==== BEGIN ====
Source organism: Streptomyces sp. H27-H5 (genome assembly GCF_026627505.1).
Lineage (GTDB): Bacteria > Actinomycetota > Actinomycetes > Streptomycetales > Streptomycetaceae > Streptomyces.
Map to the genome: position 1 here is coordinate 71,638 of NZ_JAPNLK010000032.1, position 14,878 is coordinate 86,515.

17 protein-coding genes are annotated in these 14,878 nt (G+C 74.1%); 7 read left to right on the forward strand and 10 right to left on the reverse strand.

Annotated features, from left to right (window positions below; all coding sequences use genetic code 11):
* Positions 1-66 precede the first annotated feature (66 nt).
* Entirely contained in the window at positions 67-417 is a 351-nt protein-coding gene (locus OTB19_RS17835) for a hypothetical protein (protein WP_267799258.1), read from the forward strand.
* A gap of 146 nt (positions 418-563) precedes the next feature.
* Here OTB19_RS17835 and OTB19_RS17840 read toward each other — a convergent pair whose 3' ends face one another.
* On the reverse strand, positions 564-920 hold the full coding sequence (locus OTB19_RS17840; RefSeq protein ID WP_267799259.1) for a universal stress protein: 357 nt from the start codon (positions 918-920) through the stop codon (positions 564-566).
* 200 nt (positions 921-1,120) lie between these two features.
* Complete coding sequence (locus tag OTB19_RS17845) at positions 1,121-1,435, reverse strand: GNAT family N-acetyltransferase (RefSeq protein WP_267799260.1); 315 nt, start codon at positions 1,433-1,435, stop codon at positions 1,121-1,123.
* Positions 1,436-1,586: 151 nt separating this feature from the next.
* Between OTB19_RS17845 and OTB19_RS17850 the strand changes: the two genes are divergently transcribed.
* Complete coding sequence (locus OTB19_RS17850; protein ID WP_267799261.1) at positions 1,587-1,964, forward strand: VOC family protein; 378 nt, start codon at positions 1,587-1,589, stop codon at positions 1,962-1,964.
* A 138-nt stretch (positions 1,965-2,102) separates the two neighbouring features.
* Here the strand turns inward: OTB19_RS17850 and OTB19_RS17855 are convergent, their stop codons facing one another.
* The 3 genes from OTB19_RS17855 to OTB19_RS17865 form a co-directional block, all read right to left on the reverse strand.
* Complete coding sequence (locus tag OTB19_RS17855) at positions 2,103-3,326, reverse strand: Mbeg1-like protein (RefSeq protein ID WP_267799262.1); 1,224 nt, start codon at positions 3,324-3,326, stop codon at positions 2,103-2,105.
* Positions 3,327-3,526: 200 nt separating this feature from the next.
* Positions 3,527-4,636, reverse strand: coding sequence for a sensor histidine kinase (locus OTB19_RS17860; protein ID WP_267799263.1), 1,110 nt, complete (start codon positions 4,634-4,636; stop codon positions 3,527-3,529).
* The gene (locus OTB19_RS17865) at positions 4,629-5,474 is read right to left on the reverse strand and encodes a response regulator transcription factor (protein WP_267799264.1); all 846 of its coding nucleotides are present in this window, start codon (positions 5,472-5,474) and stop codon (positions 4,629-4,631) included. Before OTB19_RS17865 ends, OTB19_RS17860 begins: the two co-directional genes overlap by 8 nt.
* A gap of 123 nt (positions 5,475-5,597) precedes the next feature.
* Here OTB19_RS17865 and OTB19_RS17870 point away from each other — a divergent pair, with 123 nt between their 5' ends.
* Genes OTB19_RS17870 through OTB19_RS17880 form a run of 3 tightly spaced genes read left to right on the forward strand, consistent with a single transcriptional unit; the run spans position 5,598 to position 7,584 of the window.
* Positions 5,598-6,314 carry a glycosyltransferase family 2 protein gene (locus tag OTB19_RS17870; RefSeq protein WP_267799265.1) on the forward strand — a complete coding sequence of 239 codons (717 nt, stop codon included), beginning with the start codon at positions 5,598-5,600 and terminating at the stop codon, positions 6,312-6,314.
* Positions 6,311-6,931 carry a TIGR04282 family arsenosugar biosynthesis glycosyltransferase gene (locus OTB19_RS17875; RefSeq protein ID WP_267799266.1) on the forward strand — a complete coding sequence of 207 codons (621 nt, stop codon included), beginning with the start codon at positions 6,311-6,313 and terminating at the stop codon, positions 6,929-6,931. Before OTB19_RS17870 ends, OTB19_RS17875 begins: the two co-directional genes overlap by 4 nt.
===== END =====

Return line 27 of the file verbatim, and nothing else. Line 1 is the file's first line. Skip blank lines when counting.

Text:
* Positions 6,311-6,931 carry a TIGR04282 family arsenosugar biosynthesis glycosyltransferase gene (locus OTB19_RS17875; RefSeq protein ID WP_267799266.1) on the forward strand — a complete coding sequence of 207 codons (621 nt, stop codon included), beginning with the start codon at positions 6,311-6,313 and terminating at the stop codon, positions 6,929-6,931. Before OTB19_RS17870 ends, OTB19_RS17875 begins: the two co-directional genes overlap by 4 nt.